The venerable father of the two young men threw himself at the feet of Timourtasch, and, being unable to speak his language, conveyed to him the appeals and the entreaties of a parent by the most pitiable and heart-rending signs. Everyone around was moved even to tears, when the eye beheld the silent but expressive anguish of that old man; and Timourtasch himself surveyed his supplicant with emotion. At length the Berglerbeg yielded to the whispering of gratitude and the representations of the warriors by whom he was surrounded and he said to Sisman, “Traitor, I will spare thy father’s life, because he has saved mine, and I will award him the life of one of his sons. Let him choose between ye:—one victim must be offered up on this occasion, for my oath’s sake!”

The young Janizary communicated the resolve of the Beglerbeg to his father, who thus found himself compelled to rescue one of his children from the jaws of death, with the certainty of consigning the other to that dread fate. He turned a look of fondness upon Karl and then glanced towards Sisman. Karl was married, and had a wife and child dependent upon him; and Sisman was single;—but then Sisman was his younger son—the one who took after his mother! Karl was such a fine, manly, daring youth—the pride of his aged father; Sisman was a renegade, and must not be allowed to perish in his unbelief; and yet, with every wish to convert his miserable son to the Christian faith once more, before he died, the old father knew that he could not, for he had not the nerve, and he had not an hour! He could not part with Karl—he could not part with Sisman: he must take Karl home to Marietta—he could not leave Sisman behind! He ran from one to the other—embracing them by turns—shedding burning drops upon them—admiring first the one, and then the other—comparing them together in his mind—unable to part with either—unwilling to irritate the tyrant by delaying to avail himself of the partial mercy awarded him!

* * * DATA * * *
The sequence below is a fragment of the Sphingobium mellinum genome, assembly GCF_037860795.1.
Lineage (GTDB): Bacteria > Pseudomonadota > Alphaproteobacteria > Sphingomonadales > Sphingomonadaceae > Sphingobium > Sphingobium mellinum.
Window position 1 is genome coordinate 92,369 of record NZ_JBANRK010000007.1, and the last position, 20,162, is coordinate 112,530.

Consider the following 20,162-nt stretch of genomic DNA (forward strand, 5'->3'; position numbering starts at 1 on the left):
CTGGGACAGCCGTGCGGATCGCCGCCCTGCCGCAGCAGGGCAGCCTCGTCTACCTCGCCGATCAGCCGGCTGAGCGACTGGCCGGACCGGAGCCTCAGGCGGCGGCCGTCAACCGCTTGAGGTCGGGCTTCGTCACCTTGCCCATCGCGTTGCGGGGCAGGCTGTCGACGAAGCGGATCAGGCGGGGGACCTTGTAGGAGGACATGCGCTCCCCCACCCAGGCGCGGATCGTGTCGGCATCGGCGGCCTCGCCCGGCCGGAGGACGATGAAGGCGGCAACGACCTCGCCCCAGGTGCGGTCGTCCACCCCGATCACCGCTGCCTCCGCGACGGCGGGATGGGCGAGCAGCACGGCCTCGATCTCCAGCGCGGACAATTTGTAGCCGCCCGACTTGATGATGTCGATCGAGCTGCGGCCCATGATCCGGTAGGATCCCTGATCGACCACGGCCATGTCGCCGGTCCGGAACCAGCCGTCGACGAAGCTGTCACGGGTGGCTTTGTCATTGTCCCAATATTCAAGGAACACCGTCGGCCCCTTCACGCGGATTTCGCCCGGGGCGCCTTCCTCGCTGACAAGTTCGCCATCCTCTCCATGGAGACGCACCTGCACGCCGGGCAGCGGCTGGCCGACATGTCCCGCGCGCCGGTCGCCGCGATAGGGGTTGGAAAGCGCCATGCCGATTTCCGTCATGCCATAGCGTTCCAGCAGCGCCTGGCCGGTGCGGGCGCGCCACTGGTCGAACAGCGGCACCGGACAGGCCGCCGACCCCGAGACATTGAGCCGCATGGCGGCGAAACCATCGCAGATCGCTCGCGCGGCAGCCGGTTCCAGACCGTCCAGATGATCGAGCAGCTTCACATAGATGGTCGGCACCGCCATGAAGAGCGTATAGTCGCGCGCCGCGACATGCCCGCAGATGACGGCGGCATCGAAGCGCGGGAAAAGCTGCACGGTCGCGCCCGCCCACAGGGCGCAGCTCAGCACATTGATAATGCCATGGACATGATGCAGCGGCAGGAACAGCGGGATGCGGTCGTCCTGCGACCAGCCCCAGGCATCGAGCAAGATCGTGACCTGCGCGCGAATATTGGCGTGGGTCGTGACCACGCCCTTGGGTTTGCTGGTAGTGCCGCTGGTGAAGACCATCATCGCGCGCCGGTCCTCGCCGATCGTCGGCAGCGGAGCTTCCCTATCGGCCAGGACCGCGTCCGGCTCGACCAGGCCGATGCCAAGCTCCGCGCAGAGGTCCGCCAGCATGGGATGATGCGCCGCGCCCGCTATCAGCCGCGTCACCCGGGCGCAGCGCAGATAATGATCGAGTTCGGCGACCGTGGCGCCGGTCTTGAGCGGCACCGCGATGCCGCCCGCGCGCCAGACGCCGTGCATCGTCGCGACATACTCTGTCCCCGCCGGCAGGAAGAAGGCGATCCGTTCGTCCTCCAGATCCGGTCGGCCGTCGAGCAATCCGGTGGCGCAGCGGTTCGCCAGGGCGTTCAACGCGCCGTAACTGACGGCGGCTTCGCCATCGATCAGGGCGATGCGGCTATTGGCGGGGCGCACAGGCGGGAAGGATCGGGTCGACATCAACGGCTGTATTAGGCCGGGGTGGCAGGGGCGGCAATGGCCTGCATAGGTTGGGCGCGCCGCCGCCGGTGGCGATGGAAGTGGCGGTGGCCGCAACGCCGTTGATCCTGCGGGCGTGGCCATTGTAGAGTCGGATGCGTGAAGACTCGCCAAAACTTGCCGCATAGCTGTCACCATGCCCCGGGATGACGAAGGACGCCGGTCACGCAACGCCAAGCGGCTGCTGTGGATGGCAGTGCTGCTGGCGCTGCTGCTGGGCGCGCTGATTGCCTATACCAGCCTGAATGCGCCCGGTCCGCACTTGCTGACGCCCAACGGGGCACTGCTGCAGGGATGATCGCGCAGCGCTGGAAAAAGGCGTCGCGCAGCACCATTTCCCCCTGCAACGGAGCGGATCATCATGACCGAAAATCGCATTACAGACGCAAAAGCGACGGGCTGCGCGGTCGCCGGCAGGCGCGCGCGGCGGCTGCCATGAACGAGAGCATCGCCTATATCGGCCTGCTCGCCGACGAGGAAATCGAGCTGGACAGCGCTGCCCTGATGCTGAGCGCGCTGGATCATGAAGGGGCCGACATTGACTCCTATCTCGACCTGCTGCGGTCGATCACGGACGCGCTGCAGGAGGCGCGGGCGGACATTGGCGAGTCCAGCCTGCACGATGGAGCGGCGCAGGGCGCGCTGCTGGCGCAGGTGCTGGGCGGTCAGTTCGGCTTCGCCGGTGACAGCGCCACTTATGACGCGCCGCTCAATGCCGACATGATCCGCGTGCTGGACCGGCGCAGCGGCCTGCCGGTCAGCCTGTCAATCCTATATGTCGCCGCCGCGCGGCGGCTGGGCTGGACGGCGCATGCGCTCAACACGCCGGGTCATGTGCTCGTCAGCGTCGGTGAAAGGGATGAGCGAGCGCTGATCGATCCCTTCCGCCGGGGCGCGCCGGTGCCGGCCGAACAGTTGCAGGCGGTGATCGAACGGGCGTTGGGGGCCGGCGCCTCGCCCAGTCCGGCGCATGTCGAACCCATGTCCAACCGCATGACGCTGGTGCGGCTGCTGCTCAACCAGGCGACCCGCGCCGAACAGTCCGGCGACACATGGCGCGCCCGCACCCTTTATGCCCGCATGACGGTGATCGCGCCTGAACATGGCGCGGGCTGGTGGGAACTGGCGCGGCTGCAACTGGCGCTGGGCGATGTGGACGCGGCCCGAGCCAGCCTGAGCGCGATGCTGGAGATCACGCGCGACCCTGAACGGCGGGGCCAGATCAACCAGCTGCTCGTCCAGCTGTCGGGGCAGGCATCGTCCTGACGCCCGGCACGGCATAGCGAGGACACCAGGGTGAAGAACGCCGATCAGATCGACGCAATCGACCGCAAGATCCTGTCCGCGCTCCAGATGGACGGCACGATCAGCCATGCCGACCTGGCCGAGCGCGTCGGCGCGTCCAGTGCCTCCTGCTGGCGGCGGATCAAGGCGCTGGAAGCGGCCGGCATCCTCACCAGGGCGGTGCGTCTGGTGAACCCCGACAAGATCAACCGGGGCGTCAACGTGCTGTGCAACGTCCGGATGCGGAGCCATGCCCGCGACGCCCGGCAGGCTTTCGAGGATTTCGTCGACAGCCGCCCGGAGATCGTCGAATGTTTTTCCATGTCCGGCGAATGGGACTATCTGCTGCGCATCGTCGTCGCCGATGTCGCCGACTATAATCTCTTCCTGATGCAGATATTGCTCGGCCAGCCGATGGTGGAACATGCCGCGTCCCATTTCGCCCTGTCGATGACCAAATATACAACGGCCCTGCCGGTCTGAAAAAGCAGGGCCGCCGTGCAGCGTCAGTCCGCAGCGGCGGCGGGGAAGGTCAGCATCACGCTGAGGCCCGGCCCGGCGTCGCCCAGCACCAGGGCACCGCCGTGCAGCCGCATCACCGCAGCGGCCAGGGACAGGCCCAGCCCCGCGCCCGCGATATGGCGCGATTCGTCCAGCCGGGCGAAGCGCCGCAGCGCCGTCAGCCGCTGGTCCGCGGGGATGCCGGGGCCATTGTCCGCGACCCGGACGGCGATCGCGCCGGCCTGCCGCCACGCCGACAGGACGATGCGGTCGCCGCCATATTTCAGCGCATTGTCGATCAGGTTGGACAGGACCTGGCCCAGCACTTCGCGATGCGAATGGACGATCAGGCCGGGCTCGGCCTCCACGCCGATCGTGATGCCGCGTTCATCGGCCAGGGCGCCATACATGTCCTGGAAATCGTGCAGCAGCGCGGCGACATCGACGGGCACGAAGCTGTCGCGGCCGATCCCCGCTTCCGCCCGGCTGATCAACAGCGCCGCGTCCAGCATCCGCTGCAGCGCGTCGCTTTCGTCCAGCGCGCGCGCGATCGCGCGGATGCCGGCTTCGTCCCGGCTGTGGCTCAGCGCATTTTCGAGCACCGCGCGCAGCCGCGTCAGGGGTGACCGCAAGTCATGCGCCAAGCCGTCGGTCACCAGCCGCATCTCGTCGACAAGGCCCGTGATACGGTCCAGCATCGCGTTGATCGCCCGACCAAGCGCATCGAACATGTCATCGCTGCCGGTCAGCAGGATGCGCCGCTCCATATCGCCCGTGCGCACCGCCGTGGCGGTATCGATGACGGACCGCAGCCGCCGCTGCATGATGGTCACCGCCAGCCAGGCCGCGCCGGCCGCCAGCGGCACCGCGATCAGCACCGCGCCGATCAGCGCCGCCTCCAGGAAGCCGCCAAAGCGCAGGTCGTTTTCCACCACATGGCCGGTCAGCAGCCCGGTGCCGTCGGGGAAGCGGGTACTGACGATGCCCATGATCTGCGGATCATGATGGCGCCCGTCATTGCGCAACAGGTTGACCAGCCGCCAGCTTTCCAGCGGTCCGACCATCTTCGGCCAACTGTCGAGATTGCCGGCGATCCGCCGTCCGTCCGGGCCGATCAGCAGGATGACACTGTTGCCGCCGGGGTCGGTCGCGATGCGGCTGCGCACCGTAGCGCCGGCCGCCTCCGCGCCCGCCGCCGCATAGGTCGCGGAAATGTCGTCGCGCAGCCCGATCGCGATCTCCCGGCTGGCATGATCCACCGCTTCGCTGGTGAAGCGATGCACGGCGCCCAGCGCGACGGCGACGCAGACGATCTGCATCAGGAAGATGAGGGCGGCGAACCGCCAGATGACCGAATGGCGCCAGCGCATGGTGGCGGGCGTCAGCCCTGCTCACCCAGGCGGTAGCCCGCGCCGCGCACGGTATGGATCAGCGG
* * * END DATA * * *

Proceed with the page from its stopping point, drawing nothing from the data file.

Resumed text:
“Father,” said Sisman, after a long pause, during which he had viewed his parent’s anguish with indescribable grief,—“hesitate no longer. Karl has a wife and a child—if you consign him to death, you kill three persons at once;—if you give me up to the executioner, my fate will redound so terribly on no one!”

“No,” said Karl; “it shall not be whispered abroad that my brother sacrificed himself twice for me. My life has been comparatively a happy one, briefly though it will have lasted; whereas Sisman has known nothing but hardship, and now deserves tranquillity and rest.”

“Those very reasons prove that I should now die,” exclaimed Sisman. “You are enamoured of life—I am wearied of it:—father, let me die!”

“No—not as a renegade, father!” cried Karl. “ Let me die.”

“I will meet my fate as a Christian, father,” urged Sisman. “Let me die!”

“Yes—let Sisman sacrifice himself for his brother!” ejaculated the old man, wildly. “But—no—no, Karl must die for him, for he has the blue eyes of his mother! And then Marietta—what will Marietta do—and her poor child? No—Karl must not die! Alas! Sisman will perish without repentance, without absolution— cut off in a2 moment—unprepared—without a priest.”

“No—Sisman cannot die!” The old man fainted in the arms of Karl, who hastened to convey him into the open air, forgetful at the moment that they were all prisoners. But no one impeded the movement for Sisman took advantage of the occurrence to exclaim, hastily, “My father has made his choice: I am to be the victim! Let me die at once—I am prepared to suffer, and to suffer now!”